To celebrate the arrival of a darling new human into the world, I stitched together a little tummy-time-spit-sopping play mat. For Isley:
I’ve now stitched four quilts, all to celebrate weddings or babies.
The first quilt I completed was for the arrival of my nephew, just over two years ago. Being my first big quilt project, I found a pattern and followed it religiously. I had no idea what I was doing. I read some books and looked at photos online, and in the end produced something perfectly wonky:
This quilt was machine pieced and quilted, using the pattern found here. It looks a little like I’m naked in that photo, but I promise I’m not.
While following a pattern is extremely satisfying, for quilt number two I went without. Technically the second one I finished, in my heart this is really my First Quilt. I’d started piecing it together years earlier after I’d picked up a used book on historical quilt blocks. Then I saw an exhibition on the quilts of Gee’s Bend at the Walter’s Art Museum in Baltimore, and I was hooked. The quilters of Gee’s Bend follow patterns, but they don’t seem to dwell on precise lines or matching corners. I fell in love with the willy-nilly nature of their patchwork, with the bold colors and hand stitching. I wanted to try it for myself.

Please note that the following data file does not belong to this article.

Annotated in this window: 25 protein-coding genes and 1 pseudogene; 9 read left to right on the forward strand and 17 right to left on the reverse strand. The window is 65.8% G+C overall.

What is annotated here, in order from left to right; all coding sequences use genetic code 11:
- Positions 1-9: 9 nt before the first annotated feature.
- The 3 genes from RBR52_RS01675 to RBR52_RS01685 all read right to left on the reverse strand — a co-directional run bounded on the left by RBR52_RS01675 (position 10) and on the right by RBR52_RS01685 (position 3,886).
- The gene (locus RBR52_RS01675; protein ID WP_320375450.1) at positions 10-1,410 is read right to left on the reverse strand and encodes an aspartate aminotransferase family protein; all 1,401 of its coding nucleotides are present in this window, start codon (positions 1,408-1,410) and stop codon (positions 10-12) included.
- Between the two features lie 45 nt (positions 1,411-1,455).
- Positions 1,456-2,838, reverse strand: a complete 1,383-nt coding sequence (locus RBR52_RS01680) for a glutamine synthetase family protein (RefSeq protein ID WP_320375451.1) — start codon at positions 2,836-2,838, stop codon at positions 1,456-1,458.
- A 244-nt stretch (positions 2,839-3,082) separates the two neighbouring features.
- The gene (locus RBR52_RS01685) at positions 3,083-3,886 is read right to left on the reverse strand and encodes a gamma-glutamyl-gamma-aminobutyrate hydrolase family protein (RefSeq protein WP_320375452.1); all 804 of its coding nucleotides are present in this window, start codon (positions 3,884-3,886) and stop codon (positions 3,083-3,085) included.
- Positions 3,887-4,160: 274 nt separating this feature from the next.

Well, I discovered working that way is really difficult. Often my blocks came out looking like parallelograms, and I struggled with piecing them together. This stash of weird shapes materialized into a quilt just in time for our wedding last summer, a gift to Dan of blood, sweat, and admittedly, some tears.
The First Quilt is hand and machine pieced, hand embroidered, and hand quilted.
Remind me someday, and I’ll tell you about the amazing Amish woman who redeemed the project and hand-quilted this queen-sized behemoth for me in 2 weeks.
When it comes to quilts, I like a little order but not too much. For little Isley’s, I think I really came into my own style. I pieced squares together until they made bigger squares. Without much more of a plan than that, I placed larger pieces with smaller ones, until gradually, a quilt emerged. I had order without a pattern, which was delightful. I got to take my time, and really enjoyed the entire process. No blood or tears this time. Just a little baby drool, the way it’s supposed to be.
Isley’s quilt was machine pieced, hand embroidered and then tied, in my grandmother’s style.